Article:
Torah from Around the World #298

By: Rabbi Lea Muehlstein,

and Pinner Liberal Synagogue

, Northwood, United Kingdom

Sibling Rivalry

Most of us bear these scars: marks on our
body that remind us of the downside of having siblings. When my sisters and I
were little, my mum used to say: “bis der Erste weint – until the first
one cries.” Despite the great love that Naemi, Jael and I had (and still
have) for each other, we also fought until tears and occasionally blood would
flow. It is a natural thing that sibling love goes hand in hand with sibling rivalry
and arguments – so much so in fact that even the biblical authors seem rather
more focused on describing sibling rivalry than sibling love.

In our Torah portion,


, the
twin brothers, Esau and Jacob, are pitted against one another in a way that
even transcends normal sibling rivalry. This rivalry begins even before the
children are born when Rebecca experiences difficulties during her pregnancy
and turns to God only to be told (Gen. 25: 23):

“Two nations are in your womb, two separate
peoples shall issue from your body; one people shall be mightier than the
other, and the older shall serve the younger.”

In the imagination of our ancient rabbis and
commentators, Esau, the older twin, becomes the incarnation of evil thereby
justifying Jacob’s actions of coercing Esau out of his birthright and tricking
his father Isaac to bless Jacob rather than Esau. By equating Esau with Edom, a
neighboring and hostile people, the rabbis establish a thread that would
connect Esau to Roman oppression and even to Nazi Germany.

I have always felt sympathy with Esau. If we
read our


with an open mind, we note that Jacob is the
real deceiver, with an unhealthy assist from his mother Rebekah.

So why is it that our traditional
commentators rarely, if ever, take Jacob to task for his actions?

Jacob is the insider. He is the ultimate
ancestor of all future generations of Jews – of

B’nei Yisrael

the children of Israel, the children of Jacob. Jacob is just too much of an
insider for later commentators to dismantle his reputation without doing damage
to the entire Jewish people.

Esau on the other hand is the outsider, who
wanders out of the frame of the Torah’s view. And thus he conveniently serves
as the archetype for Israel’s enemies.

Growing up in a Liberal Jewish community in
Germany, I learned to appreciate what it feels like to be the outsider – being
Jewish meant I was part of a tiny minority, being a Liberal Jew meant I was
part of yet another tiny minority within the Jewish community in Germany, where
the default position was that “the synagogue that I don’t attend is orthodox.”

It was thanks to my wonderfully committed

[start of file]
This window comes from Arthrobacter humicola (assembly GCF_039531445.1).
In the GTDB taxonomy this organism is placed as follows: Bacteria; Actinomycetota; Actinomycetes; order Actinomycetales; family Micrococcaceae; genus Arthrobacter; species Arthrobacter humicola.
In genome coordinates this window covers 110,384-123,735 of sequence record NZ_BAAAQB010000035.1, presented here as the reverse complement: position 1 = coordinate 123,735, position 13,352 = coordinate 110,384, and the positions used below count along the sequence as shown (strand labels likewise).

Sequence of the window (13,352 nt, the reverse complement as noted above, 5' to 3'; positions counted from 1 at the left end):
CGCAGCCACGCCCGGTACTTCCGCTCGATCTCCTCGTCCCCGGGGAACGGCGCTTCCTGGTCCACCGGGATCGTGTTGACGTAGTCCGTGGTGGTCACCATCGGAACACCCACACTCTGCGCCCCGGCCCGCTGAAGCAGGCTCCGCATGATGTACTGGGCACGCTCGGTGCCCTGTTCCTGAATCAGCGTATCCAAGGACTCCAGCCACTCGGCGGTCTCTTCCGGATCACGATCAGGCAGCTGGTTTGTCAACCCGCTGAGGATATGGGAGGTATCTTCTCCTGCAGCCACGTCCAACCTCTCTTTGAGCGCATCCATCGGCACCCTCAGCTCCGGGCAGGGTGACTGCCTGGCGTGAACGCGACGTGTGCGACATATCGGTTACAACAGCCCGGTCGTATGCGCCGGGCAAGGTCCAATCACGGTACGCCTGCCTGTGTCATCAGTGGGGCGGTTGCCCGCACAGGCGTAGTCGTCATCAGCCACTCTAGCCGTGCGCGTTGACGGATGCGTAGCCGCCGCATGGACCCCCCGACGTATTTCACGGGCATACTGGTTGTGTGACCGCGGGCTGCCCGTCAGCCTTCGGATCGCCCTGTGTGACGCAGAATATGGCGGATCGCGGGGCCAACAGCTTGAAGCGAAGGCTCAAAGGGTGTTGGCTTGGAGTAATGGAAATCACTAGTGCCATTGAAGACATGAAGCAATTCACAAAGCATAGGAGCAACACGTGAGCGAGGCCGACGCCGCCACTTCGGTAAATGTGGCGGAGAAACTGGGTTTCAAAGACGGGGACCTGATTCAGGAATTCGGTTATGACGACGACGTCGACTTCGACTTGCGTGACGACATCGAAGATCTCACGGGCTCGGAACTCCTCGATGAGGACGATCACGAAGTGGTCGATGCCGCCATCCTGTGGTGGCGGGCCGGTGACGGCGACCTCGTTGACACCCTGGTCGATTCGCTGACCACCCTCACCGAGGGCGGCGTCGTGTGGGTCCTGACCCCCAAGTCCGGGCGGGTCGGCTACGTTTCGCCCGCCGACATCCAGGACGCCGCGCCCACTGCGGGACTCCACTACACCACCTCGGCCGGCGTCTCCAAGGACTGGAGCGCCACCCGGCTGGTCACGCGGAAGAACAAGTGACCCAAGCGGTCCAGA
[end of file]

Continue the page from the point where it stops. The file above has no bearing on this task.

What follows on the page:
parents that I always felt confident enough in my own Liberal Jewish identity
to not succumb to the pressures of wanting to be an insider. Yet, I vividly
remember how tiresome and offensive it was to be told by fellow Jews who didn’t
observe anything that I wasn’t a real Jew just because I was Liberal
(non-Orthodox). As many readers will probably know first-hand, being a Liberal
Jew often means being an outsider within the Jewish community (outside of North
America) and that is not an easy thing. It comes with a sense of powerlessness
and speechlessness.

Much has changed in Germany since my
childhood, with Liberal Judaism having arrived in the centre of the wider
Jewish community also thanks to the hard work of the WUPJ, and Progressive Jews
around the world, especially thanks to the strength of our movement in the US,
are no longer left powerless nor speechless. This was exemplified by the
strength of the progressive delegation at this year’s World Zionist Congress.
It was a privilege to be part of the ARZENU delegation, made up of the various
Reform, Liberal and Progressive Zionist Organizations from around the world,
and to be able to lend a voice to our progressive Jewish values. Thanks to our
presence, the Congress passed resolutions supporting an equally prominent
egalitarian prayer space at the Kotel (Western Wall) and urged the Israeli
government to offer greater support and protection to the LGBT community.

Despite the successes that we were able to
celebrate, it was sad to witness how Jews talked to and treated other Jews at
the Congress. Rather than listening to the other side, the approach was
regularly to just yell loud enough to drown out the voice of those who

But amongst the yelling there were also
glimmers of hope. While slightly ahead of Germany, the UK is generally far
behind the US when it comes to the acceptance of pluralism. Yet, following the
vote on the Kotel, a member of the right-wing, orthodox Mizrachi delegation
from the UK walked over and proudly said: “Rabbi, I voted in favor of the
resolution.” Despite the shouting and the political divisions, we were able to
transcend our standard narrative about the other and come together.

This is what we can learn from the story of
Esau and Jacob: in order to overcome a rift even within a people, we must
re-examine our narrative about the other. We must see the other anew. First and
foremost, we must remind ourselves that they are human beings just like us and
that they are fellows Jews, each in their own way trying to do justice to their

A little bit of rivalry is a healthy thing,
but we should never forget to also celebrate our strength when we come
together. For as our tradition teaches us: ”

kol yisrael aravim zeh la-zeh

– all Israel is responsible for one-another.” Only if we transcend
denominational boundaries will we able to fulfil our mission to be a light unto
the nations, to break down the barriers between insiders and outsiders and to
help to bring the messianic age ever closer.

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